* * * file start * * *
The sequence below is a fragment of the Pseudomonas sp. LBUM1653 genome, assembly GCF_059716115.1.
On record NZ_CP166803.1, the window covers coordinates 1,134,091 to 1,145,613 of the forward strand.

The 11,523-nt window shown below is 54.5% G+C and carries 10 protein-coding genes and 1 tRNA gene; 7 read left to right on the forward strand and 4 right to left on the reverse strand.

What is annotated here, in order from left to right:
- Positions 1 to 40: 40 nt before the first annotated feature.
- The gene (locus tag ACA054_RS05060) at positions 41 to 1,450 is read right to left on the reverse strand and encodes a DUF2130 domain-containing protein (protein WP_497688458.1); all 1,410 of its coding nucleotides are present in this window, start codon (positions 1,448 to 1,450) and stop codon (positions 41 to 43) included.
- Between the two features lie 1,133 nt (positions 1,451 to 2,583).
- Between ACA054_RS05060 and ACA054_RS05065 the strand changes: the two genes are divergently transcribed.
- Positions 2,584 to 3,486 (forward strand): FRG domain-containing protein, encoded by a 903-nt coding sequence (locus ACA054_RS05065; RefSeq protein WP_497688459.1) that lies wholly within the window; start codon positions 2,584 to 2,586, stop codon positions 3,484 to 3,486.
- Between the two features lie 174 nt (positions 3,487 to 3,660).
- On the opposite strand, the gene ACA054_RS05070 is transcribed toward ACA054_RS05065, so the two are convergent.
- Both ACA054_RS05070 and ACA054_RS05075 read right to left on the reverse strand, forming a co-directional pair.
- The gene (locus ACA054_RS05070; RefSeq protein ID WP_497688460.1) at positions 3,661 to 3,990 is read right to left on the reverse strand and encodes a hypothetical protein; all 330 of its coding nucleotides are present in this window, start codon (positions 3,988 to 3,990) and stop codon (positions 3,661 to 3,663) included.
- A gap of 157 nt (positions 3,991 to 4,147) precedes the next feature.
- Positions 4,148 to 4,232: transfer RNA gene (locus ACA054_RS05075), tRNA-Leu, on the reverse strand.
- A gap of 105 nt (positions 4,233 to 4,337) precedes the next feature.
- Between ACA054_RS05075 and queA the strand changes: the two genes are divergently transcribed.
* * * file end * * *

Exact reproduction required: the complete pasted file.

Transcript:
The sequence below is a fragment of the Pseudomonas sp. LBUM1653 genome, assembly GCF_059716115.1.
On record NZ_CP166803.1, the window covers coordinates 1,134,091 to 1,145,613 of the forward strand.

The 11,523-nt window shown below is 54.5% G+C and carries 10 protein-coding genes and 1 tRNA gene; 7 read left to right on the forward strand and 4 right to left on the reverse strand.

What is annotated here, in order from left to right:
- Positions 1 to 40: 40 nt before the first annotated feature.
- The gene (locus tag ACA054_RS05060) at positions 41 to 1,450 is read right to left on the reverse strand and encodes a DUF2130 domain-containing protein (protein WP_497688458.1); all 1,410 of its coding nucleotides are present in this window, start codon (positions 1,448 to 1,450) and stop codon (positions 41 to 43) included.
- Between the two features lie 1,133 nt (positions 1,451 to 2,583).
- Between ACA054_RS05060 and ACA054_RS05065 the strand changes: the two genes are divergently transcribed.
- Positions 2,584 to 3,486 (forward strand): FRG domain-containing protein, encoded by a 903-nt coding sequence (locus ACA054_RS05065; RefSeq protein WP_497688459.1) that lies wholly within the window; start codon positions 2,584 to 2,586, stop codon positions 3,484 to 3,486.
- Between the two features lie 174 nt (positions 3,487 to 3,660).
- On the opposite strand, the gene ACA054_RS05070 is transcribed toward ACA054_RS05065, so the two are convergent.
- Both ACA054_RS05070 and ACA054_RS05075 read right to left on the reverse strand, forming a co-directional pair.
- The gene (locus ACA054_RS05070; RefSeq protein ID WP_497688460.1) at positions 3,661 to 3,990 is read right to left on the reverse strand and encodes a hypothetical protein; all 330 of its coding nucleotides are present in this window, start codon (positions 3,988 to 3,990) and stop codon (positions 3,661 to 3,663) included.
- A gap of 157 nt (positions 3,991 to 4,147) precedes the next feature.
- Positions 4,148 to 4,232: transfer RNA gene (locus ACA054_RS05075), tRNA-Leu, on the reverse strand.
- A gap of 105 nt (positions 4,233 to 4,337) precedes the next feature.
- Between ACA054_RS05075 and queA the strand changes: the two genes are divergently transcribed.